Disney executive producer Latoya Raveneau has proudly admitted to her colleagues at a company meeting discussing Florida's anti-grooming bill that she’s been actively adding a political message to the products she has worked on.
This is followed up by a separate affirmation by Disney corporate president Kathy Burke that they'll be prioritizing these subjects more actively going forward.
These remarks were made during Disney's recent "all-hands meeting about the Florida parental rights bill," said investigative reporter Christopher Rufo when publishing a video of the staffer's remarks to social media.
Raveneau is credited as an executive producer on seven episodes of "Rise Up, Sing Out" on Disney Junior. The program has characters singing about racism and microaggressions. She also brings up the "The Proud Family" series at multiple points in the social media clip, and IMDB credits Raveneau with two episodes on the "Louder and Prouder" 2022 reboot.
Here's what she told co-workers during the Disney company meeting:
"I love Disney's content. I grew up watching all of the classics. They have been a huge, informative part of my life. But at the same time, like, I worked at small studios most of my career, and I'd heard – you hear whispers. Like I'd heard things like, 'Oh you know they won't let you show this in a Disney show,' and I'm like, 'Okay.' So I was a little sus when I started."
Raveneau came to realize her built-up expectations were different from the reality she experienced when first starting her work at the Disney company.
"But then, my experience was bafflingly the opposite of what I had heard. On my little pocket of Proud Family Disney TVA, the showrunners were super welcoming, Meredith Roberts and our leadership over there has been so welcoming to my not-at-all secret gay agenda. So like I felt like maybe it was that way in the past but I guess something must have happened in the last… they were turning it around, they're going hard, and then, all that momentum that I felt, like that sense of I don't have to be afraid to have these two characters kiss [...] like I was just wherever I could just basically adding queerness to like [...] if you see anything queer in the show [....] no one would stop me and no one was trying to stop me."
Rufo followed this up by posting another Disney staffer confessional, this time coming from corporate president Kathy Burke.
"I'm here as a mother of two queer children, actually: one transgender child and one pansexual child, and also as a leader. And that was the thing that really got me because I have heard so much from so many of my colleagues over the course of the last couple [of] weeks. In open forums and through emails and phone conversations, I feel a responsibility to speak, not just for myself but for them.”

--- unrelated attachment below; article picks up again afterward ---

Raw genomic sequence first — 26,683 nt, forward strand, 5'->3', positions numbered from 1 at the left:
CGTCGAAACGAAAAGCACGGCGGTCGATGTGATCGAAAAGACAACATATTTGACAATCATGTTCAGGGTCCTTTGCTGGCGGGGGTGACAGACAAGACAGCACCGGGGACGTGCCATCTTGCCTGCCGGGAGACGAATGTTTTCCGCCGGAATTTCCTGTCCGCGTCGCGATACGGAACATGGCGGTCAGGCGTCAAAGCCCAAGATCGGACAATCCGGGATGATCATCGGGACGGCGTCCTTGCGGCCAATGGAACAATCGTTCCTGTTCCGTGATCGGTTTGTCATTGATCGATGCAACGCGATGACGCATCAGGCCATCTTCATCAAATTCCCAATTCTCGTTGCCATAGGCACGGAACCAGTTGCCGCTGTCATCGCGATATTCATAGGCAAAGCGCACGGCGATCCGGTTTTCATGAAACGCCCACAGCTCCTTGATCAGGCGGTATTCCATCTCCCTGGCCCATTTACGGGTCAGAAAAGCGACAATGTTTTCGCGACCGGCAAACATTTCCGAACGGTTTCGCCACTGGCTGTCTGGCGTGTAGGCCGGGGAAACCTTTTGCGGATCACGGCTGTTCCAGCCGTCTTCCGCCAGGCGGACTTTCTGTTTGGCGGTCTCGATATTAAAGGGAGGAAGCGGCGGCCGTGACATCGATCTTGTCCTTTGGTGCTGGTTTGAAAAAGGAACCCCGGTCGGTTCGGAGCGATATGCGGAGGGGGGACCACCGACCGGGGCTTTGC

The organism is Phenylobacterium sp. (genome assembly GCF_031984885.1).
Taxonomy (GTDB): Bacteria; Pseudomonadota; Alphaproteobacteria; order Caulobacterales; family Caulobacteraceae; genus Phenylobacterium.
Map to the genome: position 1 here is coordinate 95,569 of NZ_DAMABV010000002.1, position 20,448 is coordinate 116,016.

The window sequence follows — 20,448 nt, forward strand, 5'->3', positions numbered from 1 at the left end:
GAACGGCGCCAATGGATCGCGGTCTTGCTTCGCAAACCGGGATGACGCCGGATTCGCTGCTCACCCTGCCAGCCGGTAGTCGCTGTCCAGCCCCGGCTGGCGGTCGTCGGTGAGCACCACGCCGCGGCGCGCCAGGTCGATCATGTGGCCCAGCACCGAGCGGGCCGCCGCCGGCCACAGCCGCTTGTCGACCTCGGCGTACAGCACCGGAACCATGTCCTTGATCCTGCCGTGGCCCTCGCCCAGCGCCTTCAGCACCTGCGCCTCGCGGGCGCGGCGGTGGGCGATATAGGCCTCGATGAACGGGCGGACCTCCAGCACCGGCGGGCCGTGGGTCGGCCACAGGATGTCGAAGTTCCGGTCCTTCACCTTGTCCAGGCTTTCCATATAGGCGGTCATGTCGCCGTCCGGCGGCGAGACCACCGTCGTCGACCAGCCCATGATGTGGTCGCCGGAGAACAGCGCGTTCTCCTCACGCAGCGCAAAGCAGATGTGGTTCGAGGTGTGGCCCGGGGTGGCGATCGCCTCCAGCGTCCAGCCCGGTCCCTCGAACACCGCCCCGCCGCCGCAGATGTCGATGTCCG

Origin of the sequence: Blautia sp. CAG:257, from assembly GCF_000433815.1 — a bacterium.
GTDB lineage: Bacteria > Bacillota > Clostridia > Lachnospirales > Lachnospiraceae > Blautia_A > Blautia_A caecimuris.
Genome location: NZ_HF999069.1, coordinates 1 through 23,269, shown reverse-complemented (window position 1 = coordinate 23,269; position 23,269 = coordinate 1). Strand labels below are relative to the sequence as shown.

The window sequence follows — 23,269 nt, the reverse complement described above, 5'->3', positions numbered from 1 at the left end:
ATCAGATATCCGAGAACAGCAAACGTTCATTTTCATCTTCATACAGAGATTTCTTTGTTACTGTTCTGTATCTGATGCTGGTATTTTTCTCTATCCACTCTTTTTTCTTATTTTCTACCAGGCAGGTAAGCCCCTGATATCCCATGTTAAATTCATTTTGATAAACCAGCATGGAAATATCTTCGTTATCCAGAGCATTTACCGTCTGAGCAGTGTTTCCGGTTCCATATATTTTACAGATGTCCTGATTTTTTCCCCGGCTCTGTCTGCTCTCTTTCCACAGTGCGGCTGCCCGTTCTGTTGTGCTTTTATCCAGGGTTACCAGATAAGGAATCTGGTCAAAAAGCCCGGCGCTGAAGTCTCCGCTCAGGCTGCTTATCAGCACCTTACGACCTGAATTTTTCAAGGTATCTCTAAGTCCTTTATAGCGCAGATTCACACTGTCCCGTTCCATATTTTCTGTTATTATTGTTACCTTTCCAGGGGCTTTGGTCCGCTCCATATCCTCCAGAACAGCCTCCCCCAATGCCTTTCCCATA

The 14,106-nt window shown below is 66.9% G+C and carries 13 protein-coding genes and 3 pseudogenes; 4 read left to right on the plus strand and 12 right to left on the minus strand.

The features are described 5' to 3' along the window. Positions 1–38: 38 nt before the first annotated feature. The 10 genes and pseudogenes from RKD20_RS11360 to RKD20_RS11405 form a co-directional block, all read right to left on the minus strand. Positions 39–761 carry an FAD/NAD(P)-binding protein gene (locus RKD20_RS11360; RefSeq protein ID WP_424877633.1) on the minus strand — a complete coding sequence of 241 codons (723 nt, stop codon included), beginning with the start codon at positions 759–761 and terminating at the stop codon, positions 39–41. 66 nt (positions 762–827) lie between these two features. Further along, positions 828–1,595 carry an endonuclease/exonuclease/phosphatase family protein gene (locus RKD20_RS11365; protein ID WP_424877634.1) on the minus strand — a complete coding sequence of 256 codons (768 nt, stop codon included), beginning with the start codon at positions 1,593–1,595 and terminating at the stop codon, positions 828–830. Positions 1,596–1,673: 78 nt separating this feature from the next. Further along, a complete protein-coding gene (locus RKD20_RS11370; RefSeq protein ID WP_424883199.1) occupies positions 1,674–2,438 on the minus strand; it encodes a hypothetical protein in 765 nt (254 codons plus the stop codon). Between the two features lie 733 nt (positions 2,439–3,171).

There's a skip in the video. Burke continues: "We had an open forum last week at 20th where, again, the home of really incredible groundbreaking LGBTQIA stories over the years, where one of our execs stood up and said, 'You know, we only had a handful of queer leads in our content.' And I went, 'What? That can't be true!' And I realized, 'Oh. It actually is true.' We have many, many, many LGBTQIA characters in our stories, and yet, we don't have enough leads and narratives in which gay characters just get to be characters and not have to be about gay stories. That's been very eye-opening for me, and I can tell you it's something that I feel perhaps had this moment not happened, I, as a leader, and as well as my colleagues would not have focused on. Going forward, I certainly will be more so. I know that we will be, and I hope this is a moment where– shoot, the 50 percent of the tears, sorry, are coming– we just don't allow each other to go backwards."
This isn't the first response from Disney staff of this caliber. Earlier in March, it was revealed Pixar reinstated a "same-sex kiss" in the upcoming Buzz Lightyear origin story movie as an act of protest against Florida's legislation.
Earlier this month, it was first reported how Disney's new CEO Bob Chapek did not want the company to get involved with the "political football" in making a statement over Florida's recently approved Parental Rights in Education bill that prohibits educators from teaching sexualized content to students through grade 3.
But the company has since capitulated to the demands of the political activists among their employee base. When Florida Governor Ron DeSantis signed HB 1557 on Monday, Disney vowed to work to strike it down in the courts.
DeSantis responded on Tuesday by saying Florida legislation is "not based on the demands of California corporate executives. They do not run this state. They do not control this state."
It was in May of last year that Rufo published an expose about the Walt Disney Company's inner employee culture. It was a routine that included pushing critical race theory ideology onto staff members at a corporate-wide level.
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